Almost certainly only nominal damages (damages that are usually very small - this is done in cases where the harm is technical, instead of actual). Punitive damages (intended to deter similar behaviour in the future, and sometimes called exemplary damages) are limited in the United States, and where no compensatory damages are awarded, highly unlikely. Excessive punitive damages has been found to be an arbitrary deprivation of property, in violation of the Fourth Amendment, and therefore unconstitutional. (See BMW of North America, Inc. v. Gore (1996).)

Compensatory damages (including special damages - as the name suggests, intended to compensate the plaintiff for loss or harm caused by the effect of actions undertaken by the defendant) are almost definitely out of the question, unless the plaintiff can prove that they suffered psychiatric injury as a result of the assault.


  1. An explanation of California Assault Law: Penal Code 240 pc
  2. Adapted from California Civil Jury Instructions (CACI), June 2005
  • Does California not have private prosecutions? – Ben Aug 29 '15 at 8:25
  • @Ben Nope. – jimsug Aug 29 '15 at 8:27
  • 2
    Worth pointing out that the burden of proof for the tort is balance of probabilities as opposed to the criminal burden of beyond reasonable doubt. The fact that the DA may feel he cannot get a conviction does not necessarily mean there is no prospect of success in a civil case. – Dale M Aug 29 '15 at 8:37
  • Punitive damages? – Ben Aug 29 '15 at 8:39
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    @Ben I suppose it's necessary to note that 1) the SCOTUS has found private prosecution unconstitutional, and although this applies only to Federal cases, you'd be looking for laws that state otherwise in various criminal codes, and 2) especially in penal codes like California's, the fact that public prosecution is mentioned, but private prosecution is not, is considered an exhaustive list (containing one item) of possibilities for prosecution. – jimsug Aug 29 '15 at 18:05
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"If it were not assize-time, I would not take such language from you."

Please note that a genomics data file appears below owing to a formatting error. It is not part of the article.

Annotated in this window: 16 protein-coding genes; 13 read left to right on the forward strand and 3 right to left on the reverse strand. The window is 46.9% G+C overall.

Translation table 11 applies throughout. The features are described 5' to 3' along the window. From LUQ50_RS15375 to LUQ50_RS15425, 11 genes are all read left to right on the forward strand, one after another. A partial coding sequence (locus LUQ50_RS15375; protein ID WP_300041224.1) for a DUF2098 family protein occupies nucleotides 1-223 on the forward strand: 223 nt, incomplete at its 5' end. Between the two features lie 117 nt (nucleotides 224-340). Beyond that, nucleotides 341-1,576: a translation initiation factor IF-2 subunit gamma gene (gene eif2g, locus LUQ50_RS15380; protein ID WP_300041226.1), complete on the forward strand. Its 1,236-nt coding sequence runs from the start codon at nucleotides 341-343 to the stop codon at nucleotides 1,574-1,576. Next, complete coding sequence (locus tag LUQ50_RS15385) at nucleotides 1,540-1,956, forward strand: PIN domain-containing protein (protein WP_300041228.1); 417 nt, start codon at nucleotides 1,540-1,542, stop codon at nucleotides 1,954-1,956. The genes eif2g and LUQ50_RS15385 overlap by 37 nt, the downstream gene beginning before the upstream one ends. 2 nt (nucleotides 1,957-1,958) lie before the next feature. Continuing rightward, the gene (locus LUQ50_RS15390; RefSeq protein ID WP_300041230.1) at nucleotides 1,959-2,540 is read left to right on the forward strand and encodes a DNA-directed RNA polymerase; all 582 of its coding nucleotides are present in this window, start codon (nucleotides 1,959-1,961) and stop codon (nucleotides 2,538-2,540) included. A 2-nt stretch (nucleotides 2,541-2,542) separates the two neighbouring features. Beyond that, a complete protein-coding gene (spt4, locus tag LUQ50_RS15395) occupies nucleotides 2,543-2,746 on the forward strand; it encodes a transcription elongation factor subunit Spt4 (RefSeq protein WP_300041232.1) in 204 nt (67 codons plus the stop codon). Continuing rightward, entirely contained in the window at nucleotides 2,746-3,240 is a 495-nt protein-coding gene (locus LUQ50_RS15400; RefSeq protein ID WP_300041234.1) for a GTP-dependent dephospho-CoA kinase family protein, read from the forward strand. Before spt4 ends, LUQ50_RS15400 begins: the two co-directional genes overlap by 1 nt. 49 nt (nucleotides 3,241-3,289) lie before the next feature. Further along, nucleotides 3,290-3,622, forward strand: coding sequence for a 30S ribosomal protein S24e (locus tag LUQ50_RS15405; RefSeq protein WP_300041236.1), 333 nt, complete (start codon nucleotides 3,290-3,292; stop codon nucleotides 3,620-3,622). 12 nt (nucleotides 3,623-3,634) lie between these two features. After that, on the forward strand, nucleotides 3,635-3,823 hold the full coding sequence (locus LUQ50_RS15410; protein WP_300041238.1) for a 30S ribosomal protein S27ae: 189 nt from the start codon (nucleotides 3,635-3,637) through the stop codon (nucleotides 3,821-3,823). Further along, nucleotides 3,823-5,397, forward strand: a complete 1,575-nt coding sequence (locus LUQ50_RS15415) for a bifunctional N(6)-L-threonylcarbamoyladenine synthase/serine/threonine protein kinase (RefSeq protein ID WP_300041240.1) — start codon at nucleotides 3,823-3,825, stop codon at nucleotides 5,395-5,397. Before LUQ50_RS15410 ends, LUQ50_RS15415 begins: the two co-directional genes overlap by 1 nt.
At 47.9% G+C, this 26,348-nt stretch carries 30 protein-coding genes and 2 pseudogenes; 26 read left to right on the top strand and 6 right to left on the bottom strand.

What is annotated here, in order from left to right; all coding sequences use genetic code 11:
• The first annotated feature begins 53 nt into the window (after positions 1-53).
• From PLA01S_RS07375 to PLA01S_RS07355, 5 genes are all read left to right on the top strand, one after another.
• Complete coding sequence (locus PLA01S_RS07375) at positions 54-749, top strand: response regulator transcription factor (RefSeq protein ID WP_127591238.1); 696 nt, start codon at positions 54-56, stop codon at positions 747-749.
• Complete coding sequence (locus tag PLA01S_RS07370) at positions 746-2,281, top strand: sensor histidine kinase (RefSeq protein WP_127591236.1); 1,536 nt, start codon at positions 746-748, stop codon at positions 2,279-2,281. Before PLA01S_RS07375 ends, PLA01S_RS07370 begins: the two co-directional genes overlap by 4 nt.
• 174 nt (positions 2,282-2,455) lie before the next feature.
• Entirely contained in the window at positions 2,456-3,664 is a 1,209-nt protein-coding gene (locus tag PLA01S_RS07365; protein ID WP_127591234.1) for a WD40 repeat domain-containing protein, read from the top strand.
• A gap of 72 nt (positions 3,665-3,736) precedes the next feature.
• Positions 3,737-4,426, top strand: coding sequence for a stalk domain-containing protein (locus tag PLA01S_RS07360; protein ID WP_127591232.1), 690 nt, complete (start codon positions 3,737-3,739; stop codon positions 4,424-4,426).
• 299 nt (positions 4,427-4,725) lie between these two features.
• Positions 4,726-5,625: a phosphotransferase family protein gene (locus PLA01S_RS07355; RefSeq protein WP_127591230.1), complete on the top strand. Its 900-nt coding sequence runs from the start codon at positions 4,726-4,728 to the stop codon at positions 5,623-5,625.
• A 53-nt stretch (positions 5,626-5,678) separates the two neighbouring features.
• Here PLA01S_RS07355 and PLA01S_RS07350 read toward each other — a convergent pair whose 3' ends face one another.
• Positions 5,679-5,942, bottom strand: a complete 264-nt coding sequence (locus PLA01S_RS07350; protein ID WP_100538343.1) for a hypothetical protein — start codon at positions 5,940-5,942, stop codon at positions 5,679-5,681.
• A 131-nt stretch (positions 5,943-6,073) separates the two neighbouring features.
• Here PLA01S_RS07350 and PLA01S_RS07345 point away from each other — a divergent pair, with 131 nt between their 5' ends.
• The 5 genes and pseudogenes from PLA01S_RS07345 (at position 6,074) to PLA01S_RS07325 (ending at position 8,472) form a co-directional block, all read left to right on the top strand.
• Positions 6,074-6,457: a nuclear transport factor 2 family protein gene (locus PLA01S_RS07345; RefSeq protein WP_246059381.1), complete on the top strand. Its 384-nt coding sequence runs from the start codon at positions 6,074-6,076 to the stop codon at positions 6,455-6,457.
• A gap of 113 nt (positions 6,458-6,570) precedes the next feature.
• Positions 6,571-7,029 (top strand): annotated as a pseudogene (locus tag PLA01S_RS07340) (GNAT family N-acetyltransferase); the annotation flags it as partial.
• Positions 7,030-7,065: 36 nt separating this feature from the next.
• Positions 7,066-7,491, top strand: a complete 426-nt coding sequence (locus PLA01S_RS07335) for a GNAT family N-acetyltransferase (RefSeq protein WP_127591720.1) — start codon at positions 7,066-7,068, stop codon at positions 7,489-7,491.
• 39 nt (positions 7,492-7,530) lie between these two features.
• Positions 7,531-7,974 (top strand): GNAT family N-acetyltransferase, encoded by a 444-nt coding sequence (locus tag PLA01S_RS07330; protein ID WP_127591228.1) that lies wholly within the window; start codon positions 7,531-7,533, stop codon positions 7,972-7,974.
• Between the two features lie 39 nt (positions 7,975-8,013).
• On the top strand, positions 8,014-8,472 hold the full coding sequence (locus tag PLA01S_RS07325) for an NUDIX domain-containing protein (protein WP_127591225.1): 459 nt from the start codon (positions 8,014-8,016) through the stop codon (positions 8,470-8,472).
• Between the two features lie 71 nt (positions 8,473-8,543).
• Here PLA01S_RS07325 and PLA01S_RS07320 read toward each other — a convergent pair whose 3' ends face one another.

(said while grabbing the handle of sword)

This is a famous conditional threat where the speaker/actor was not found to express intent to do harm; perhaps better called a negative condition. This probably confuses matters but if you are to search for more answers this could be a good place to start.

One of the elements of common law assault is that the threat must be able to be carried out immediately; it must be imminent. I do not have a cite for this but I recall that this means that conditional threats are excluded from assault. So calling a politician on the phone and telling them that if they do not drop out of a race you will hurt them is not assault. So, "You cut that out now or you’ll go home in an ambulance" sounds a lot like, "stop or you will get hurt." The victim has the opportunity to avoid the danger; the threat is not imminent. But the facts here are interesting because the speaker touched the victim while speaking which might mean fear of imminent was real. But they were in a crowded room in front of cameras - could the victim really feel that threat was imminent? Plus, the "you will go home" implies a future harm. Oh, and the speaker does not say "I will hurt you," maybe she was actually trying to protect the victim from someone else's actions. Like when my teacher knew someone was waiting outside the classroom to fight me and she told me, "if you go out there you will get hurt!"

I would hope that a jury would consider this hard bargaining.